To gild refined gold, to paint the lily, to throw a perfume on the violet…”Shakespeare: King John
Electronica artist Max Cooper and I launch a new project this spring, a collaboration called “Glassforms.” It’s a commission from the Philharmonie de Paris and we will play it as part of their Philip Glass weekend in May. Shows follow in London, Barcelona, and Bordeaux.
We overlay electronic sounds — onto piano music by Glass. There have been Glass remixes before, “Glassforms” is something else. Live onstage, I play an acoustic grand piano (with MIDI output), and the computer, the synths, the electronic effects respond to what I do, differently at each performance. The MIDI information coming from the piano allows precise rhythmic syncing, making possible many layers of correspondence between real-time details in piano playing and electronic sound. Max’s algorithms generate material that may precisely coincide with the rhythms I play, or, alternately, add greater complexity to the overall rhythm fabric of the music. The colors and the mixture of the colors of the electronic sounds are highly controlled yet vary considerably. As I am playing “Glassforms,” I am frequently surprised. It’s like playing chamber music with a colleague who plays different pitches and rhythms in their part every night!
In “Glassforms,” everything emanates from the touching of the piano keys. If I don’t play, no electronic sounds are heard. I can provoke the synths to make sounds by silently depressing piano keys. I sometimes do this in the short interludes that I improvise between pieces. In the interludes, I also make sounds by playing on the keys in the conventional way. We are giving the classics of the Philip Glass piano repertoire a 21st-century context, or frame, or new clothes!
There’s a long history of arranging and rearranging music for keyboard. The very earliest keyboard music adapts pre-existing vocal music. Virtuoso pianists have made transcriptions of famous pieces with new fashionable harmonies or fancy embellishment, Leopold Godowsky’s chromaticizations around Schubert’s “Unfinished” Symphony, Godowsky’s arrangement or Sorabji’s adaptation of Chopin’s so-called “Minute” Waltz — or Marc-André Hamelin’s mannerist “Minute-Waltz” comedy! Arrangements can be modernizations. There are Robert Schumann’s piano accompaniments for Paganini’s solo violin caprices, or Charles Gounod’s melody added to the first prelude of The Well-Tempered Clavier.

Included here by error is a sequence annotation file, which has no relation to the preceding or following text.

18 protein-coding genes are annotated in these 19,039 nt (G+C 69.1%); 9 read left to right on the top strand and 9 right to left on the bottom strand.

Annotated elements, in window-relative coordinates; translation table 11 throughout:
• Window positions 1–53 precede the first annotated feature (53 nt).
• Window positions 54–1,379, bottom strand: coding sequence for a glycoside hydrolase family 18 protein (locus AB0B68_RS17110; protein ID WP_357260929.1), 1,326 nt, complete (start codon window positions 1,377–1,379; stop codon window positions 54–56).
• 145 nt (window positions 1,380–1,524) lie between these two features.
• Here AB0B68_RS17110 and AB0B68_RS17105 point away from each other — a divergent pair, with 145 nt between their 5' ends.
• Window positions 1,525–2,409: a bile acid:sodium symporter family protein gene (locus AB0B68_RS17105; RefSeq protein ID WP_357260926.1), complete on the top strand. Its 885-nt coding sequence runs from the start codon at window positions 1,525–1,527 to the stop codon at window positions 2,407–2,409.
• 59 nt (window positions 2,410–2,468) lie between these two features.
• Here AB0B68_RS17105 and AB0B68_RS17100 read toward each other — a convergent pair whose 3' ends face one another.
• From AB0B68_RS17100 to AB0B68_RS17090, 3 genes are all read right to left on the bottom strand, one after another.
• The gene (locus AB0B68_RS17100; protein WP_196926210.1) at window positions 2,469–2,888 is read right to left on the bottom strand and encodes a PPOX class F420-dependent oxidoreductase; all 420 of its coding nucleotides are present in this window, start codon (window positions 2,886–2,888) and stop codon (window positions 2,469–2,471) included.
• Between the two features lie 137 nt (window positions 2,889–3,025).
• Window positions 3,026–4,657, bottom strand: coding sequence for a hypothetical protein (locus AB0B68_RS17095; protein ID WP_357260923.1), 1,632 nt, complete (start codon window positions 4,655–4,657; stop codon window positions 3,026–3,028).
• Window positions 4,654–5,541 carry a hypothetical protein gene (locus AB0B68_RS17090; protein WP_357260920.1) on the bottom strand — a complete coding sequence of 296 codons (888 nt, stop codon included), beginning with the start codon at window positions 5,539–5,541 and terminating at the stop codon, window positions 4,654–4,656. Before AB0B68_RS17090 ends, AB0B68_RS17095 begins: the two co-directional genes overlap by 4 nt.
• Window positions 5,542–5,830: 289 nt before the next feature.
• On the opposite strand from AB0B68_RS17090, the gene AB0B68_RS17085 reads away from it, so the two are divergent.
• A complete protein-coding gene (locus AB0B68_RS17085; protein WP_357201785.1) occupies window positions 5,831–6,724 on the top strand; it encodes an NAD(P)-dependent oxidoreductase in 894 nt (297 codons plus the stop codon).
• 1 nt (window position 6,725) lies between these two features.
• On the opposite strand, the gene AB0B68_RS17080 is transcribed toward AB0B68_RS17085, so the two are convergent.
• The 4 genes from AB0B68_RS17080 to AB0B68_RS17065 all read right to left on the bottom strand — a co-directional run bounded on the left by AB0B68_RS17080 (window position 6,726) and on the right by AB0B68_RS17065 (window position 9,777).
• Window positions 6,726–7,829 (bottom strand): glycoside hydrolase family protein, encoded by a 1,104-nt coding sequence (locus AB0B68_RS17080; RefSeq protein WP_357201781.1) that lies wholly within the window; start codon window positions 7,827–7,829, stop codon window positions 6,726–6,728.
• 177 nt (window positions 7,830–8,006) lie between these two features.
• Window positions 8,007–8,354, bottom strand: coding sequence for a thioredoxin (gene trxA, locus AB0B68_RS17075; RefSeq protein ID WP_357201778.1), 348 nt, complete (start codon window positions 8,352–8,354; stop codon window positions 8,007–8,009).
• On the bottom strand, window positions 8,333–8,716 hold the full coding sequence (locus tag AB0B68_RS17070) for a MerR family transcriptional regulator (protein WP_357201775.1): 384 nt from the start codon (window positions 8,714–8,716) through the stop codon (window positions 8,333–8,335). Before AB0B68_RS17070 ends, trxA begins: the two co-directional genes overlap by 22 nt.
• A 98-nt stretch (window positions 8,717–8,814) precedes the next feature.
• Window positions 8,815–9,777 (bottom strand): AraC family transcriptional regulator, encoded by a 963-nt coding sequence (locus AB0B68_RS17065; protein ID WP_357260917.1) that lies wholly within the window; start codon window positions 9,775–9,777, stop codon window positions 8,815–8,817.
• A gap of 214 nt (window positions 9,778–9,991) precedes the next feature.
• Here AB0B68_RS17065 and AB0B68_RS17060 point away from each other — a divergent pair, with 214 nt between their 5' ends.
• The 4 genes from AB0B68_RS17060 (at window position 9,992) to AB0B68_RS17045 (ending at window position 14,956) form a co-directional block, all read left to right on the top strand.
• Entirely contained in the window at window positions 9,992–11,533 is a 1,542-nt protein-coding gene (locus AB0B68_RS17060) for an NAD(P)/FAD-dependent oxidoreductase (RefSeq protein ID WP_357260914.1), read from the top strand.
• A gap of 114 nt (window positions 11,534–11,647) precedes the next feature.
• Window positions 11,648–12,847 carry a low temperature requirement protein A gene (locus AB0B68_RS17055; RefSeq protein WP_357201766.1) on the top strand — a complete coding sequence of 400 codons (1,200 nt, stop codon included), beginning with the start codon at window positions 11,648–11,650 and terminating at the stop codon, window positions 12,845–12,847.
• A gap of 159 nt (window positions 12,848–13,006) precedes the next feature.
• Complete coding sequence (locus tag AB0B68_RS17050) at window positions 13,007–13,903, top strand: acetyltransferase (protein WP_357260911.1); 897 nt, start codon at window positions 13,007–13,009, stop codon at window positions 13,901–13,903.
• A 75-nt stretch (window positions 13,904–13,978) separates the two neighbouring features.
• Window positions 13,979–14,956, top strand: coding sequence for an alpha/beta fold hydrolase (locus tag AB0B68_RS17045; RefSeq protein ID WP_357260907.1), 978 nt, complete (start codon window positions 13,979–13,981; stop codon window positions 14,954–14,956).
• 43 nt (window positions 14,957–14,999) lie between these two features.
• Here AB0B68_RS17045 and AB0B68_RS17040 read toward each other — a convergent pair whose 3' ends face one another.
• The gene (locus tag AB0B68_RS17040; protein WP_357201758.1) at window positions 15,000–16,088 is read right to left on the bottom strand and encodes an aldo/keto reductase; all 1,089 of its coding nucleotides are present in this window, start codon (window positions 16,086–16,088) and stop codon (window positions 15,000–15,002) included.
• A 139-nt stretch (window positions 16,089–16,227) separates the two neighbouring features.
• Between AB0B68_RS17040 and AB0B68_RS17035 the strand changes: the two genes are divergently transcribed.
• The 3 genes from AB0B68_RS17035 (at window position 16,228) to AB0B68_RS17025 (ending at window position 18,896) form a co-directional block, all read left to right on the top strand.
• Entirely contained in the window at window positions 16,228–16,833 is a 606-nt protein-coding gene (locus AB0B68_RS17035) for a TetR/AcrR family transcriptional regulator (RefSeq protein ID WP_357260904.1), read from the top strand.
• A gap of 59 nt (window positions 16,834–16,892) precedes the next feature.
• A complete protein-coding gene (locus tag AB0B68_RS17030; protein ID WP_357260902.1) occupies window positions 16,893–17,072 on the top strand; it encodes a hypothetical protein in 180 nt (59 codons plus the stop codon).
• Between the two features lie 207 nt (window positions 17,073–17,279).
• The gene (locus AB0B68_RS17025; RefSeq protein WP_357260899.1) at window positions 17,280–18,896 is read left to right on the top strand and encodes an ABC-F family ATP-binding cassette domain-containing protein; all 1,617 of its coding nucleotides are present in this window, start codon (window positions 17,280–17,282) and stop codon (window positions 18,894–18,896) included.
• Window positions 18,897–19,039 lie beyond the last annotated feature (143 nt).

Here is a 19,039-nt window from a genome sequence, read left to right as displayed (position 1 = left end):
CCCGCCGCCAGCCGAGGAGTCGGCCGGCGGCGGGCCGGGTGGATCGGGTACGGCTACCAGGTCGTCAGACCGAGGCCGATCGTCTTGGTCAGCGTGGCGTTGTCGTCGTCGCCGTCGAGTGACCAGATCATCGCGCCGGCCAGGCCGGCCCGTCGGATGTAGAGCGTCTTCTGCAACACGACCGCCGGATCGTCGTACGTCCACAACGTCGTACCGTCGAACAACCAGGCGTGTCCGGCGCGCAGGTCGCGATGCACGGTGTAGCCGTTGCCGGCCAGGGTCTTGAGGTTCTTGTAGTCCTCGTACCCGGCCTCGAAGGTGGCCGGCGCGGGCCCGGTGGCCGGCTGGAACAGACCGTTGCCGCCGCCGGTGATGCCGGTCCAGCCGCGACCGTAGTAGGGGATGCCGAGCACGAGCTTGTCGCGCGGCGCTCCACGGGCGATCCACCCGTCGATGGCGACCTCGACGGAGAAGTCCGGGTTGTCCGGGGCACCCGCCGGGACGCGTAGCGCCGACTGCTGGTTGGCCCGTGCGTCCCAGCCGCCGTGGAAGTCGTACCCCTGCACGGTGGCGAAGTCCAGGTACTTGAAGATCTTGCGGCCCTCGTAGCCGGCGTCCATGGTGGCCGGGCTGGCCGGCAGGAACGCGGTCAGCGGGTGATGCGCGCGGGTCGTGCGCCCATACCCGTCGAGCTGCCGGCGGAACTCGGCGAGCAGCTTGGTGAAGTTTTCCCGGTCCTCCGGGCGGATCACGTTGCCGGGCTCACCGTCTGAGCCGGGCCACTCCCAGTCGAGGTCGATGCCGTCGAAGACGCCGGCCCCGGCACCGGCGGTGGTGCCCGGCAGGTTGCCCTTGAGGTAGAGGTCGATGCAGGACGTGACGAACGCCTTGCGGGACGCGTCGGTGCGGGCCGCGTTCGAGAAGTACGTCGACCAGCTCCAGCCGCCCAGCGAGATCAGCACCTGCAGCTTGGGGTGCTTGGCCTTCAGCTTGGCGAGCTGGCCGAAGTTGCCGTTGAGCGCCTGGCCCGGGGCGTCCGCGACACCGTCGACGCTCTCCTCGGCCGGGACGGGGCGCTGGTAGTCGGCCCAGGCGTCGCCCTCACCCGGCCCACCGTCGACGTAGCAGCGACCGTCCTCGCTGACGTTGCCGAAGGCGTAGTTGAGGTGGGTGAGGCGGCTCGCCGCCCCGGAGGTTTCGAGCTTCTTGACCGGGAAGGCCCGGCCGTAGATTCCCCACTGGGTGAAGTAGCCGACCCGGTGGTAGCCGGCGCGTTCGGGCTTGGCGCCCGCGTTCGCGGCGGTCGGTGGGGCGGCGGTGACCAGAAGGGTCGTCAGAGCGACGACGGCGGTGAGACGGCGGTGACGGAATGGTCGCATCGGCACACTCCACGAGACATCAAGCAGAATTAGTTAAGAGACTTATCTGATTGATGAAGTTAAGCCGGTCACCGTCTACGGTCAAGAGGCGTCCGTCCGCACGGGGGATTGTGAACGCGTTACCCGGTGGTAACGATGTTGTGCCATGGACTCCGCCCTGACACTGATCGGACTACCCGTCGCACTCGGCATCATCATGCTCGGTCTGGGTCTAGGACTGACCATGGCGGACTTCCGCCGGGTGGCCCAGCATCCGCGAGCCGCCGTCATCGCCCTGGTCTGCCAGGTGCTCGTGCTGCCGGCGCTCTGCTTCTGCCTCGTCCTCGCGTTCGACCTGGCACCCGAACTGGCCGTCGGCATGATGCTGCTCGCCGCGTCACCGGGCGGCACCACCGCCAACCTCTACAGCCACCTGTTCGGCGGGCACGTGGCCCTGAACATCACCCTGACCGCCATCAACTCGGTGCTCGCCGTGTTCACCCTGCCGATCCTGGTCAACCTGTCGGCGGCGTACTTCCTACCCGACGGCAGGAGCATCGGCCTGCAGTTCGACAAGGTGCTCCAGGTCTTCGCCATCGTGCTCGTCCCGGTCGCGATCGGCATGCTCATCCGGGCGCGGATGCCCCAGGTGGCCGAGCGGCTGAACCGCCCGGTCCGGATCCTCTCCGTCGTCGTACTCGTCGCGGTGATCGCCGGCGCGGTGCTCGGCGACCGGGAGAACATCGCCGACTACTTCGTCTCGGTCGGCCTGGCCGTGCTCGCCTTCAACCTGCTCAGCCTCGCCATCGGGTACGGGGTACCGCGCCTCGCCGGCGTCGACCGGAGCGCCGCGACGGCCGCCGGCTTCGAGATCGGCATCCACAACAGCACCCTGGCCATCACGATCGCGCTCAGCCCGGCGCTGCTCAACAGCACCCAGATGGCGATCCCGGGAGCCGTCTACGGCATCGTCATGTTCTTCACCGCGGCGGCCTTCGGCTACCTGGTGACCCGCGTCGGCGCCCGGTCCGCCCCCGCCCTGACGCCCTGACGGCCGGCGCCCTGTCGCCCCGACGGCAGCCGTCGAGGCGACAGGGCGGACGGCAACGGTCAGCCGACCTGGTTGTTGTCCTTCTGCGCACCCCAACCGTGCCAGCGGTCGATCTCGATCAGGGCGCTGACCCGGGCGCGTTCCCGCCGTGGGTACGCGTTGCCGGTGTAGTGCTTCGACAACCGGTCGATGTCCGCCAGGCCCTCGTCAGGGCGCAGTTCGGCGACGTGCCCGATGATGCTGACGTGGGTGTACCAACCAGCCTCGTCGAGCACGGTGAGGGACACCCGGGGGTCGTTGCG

Around the turn of the 19th to the 20th century, there was a taste for ragtime versions of familiar classical piano pieces. Some were published — or these treatments might be spontaneous. James P. Johnson and others were known for “raggin’ the classics,” syncopated rhythms and jumping accompaniments applied to well-known piano favorites. This was a bridging between musical practices, also a societal interconnection. Perhaps “Glassforms” does something similar…
The music of Philip Glass is not exactly “classical” music. I do play it on an acoustic grand piano. For many, the big grand piano is a symbol of “high” European culture. Max Cooper’s electronic sound world is associated with dance clubs or dance music festivals. The largest number of people listening to music in the world today are hearing electronically processed sounds. The effects of electricity may be subtle. Often though, our electronic processes lead to transformations of musical sound and design. In popular music there’s a strong attraction to obvious manipulation of the human voice (the vocoder), and to looping and beats made possible by the computer. “Glassforms” brings acoustic piano music into that electronically enabled 21st-century practice of music.
As early as the 1970s, Karlheinz Stockhausen suggested that the satisfying presentation of piano music in a concert hall would require elaborate amplification, so that a large audience could hear the small details of piano inflection that can be clear in sound recordings. Soon after the beginning of the 21st century, Nico Muhly and I played “Haydnseek.” Electronic sounds, melodies, extended harmony, distortion were all added to piano sonatas by Franz Joseph Haydn played in real time by me (and slightly amplified). Some points in the performance were like putting graffiti on Haydn’s music, Nico said.